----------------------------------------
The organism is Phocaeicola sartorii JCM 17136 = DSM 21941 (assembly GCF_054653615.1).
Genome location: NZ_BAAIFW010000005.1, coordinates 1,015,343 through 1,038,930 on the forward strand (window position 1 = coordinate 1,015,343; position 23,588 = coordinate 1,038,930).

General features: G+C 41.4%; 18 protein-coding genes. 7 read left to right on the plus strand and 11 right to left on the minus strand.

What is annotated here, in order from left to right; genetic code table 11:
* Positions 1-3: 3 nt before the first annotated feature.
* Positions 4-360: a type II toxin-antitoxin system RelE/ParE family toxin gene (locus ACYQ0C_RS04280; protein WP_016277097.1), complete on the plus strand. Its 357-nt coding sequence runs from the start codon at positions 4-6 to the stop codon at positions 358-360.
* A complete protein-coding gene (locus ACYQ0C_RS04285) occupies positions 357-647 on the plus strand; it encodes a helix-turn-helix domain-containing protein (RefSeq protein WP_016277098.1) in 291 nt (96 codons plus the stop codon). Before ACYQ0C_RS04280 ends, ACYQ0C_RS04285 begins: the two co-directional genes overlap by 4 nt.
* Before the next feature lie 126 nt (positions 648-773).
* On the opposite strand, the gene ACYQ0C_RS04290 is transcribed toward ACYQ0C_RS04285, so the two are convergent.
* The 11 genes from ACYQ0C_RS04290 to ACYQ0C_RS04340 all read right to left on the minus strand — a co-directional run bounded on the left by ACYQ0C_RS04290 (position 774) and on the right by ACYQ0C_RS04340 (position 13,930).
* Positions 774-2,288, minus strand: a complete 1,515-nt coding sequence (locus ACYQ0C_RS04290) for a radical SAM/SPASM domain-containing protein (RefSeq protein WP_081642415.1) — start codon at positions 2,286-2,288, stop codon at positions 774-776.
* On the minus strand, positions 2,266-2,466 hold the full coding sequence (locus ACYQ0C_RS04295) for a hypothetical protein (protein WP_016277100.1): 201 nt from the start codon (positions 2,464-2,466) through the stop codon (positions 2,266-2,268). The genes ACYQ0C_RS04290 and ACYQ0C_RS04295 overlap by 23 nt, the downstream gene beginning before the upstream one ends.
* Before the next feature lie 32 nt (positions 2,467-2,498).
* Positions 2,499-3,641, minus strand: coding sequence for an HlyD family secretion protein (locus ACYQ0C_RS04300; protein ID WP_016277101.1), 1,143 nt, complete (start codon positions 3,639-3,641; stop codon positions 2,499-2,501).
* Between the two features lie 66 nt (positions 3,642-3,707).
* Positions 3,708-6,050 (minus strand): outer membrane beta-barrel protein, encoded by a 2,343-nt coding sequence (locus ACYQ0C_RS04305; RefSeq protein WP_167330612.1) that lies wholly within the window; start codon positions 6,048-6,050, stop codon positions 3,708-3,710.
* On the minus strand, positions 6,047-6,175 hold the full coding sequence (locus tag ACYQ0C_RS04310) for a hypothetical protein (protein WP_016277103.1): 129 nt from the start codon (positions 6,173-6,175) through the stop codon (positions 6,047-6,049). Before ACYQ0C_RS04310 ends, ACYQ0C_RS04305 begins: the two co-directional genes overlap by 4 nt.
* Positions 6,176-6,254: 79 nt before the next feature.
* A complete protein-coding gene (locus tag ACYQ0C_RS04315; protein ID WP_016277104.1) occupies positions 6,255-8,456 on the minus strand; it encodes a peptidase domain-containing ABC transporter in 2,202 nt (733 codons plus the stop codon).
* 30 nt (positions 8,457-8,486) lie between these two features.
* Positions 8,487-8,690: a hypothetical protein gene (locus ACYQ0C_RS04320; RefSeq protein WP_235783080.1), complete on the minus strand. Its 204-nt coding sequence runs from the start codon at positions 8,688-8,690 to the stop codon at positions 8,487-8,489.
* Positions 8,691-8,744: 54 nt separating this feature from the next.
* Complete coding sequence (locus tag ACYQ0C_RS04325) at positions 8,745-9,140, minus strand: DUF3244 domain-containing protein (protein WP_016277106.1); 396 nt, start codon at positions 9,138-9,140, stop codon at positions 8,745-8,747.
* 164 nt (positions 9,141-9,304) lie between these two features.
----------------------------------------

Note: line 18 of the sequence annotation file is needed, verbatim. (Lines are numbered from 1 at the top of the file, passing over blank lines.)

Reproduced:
* Positions 6,176-6,254: 79 nt before the next feature.